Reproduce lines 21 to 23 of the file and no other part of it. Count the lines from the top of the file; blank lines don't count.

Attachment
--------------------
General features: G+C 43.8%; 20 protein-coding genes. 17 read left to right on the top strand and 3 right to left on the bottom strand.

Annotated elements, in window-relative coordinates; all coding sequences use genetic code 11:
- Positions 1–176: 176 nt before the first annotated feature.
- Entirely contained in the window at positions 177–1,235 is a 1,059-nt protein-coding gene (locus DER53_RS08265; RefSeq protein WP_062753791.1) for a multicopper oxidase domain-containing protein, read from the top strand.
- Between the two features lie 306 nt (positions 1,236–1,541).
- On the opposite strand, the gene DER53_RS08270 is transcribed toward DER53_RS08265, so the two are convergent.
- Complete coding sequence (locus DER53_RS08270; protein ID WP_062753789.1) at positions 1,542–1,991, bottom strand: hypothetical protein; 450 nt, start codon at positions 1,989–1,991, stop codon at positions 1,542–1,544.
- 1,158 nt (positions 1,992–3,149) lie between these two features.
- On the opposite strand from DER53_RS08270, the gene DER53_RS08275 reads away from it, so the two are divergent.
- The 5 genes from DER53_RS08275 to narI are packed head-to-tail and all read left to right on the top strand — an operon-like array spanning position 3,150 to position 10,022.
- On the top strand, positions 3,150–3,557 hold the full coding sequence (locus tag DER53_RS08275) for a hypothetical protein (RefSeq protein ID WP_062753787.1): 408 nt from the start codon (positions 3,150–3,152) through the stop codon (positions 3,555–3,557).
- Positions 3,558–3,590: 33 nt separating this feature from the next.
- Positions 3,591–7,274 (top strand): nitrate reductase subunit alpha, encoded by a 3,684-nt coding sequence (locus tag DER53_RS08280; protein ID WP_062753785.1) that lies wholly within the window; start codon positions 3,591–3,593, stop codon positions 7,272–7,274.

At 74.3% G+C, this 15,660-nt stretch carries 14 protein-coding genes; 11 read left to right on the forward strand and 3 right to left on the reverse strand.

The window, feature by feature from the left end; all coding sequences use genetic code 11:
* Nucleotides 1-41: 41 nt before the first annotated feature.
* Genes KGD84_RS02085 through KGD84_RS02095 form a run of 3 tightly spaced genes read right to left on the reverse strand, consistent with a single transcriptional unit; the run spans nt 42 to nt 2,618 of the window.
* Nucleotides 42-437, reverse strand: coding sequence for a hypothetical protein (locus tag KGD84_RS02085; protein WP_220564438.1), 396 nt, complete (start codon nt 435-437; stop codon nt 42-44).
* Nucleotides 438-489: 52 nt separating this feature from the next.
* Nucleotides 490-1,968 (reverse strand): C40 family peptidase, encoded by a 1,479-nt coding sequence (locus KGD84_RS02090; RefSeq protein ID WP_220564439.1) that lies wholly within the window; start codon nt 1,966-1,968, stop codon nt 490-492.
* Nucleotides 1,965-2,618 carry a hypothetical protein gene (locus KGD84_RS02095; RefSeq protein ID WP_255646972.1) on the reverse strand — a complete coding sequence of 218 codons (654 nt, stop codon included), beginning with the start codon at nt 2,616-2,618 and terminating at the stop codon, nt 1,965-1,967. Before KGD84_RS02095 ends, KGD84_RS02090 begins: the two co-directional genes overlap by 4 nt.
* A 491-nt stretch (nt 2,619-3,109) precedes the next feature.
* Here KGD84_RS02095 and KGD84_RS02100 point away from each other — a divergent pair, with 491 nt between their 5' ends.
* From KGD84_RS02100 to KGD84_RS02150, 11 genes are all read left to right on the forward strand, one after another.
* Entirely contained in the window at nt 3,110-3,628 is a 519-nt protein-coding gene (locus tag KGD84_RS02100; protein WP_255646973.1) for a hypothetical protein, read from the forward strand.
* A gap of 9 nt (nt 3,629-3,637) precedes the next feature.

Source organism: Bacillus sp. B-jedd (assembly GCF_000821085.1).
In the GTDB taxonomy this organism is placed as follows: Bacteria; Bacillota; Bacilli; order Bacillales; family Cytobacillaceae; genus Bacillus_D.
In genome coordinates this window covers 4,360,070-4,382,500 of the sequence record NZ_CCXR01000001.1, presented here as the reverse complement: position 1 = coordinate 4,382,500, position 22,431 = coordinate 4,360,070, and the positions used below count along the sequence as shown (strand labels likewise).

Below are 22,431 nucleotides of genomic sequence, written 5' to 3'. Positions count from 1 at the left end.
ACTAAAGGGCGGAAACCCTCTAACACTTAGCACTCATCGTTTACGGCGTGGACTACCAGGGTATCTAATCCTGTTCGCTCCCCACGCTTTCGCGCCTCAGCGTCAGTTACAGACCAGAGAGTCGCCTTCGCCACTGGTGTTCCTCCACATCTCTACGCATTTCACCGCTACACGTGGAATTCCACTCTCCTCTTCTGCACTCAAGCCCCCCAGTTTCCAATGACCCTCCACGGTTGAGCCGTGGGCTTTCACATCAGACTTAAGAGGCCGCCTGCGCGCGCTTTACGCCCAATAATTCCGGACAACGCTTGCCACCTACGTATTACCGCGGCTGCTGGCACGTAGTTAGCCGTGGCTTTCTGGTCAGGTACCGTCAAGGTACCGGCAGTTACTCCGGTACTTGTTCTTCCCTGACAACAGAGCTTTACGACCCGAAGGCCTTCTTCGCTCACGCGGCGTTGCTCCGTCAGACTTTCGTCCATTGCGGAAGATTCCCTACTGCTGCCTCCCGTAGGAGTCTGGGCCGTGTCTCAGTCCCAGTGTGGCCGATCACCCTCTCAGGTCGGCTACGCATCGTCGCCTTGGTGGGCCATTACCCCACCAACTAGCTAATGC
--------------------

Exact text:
* Nucleotides 1,965-2,618 carry a hypothetical protein gene (locus KGD84_RS02095; RefSeq protein ID WP_255646972.1) on the reverse strand — a complete coding sequence of 218 codons (654 nt, stop codon included), beginning with the start codon at nt 2,616-2,618 and terminating at the stop codon, nt 1,965-1,967. Before KGD84_RS02095 ends, KGD84_RS02090 begins: the two co-directional genes overlap by 4 nt.
* A 491-nt stretch (nt 2,619-3,109) precedes the next feature.
* Here KGD84_RS02095 and KGD84_RS02100 point away from each other — a divergent pair, with 491 nt between their 5' ends.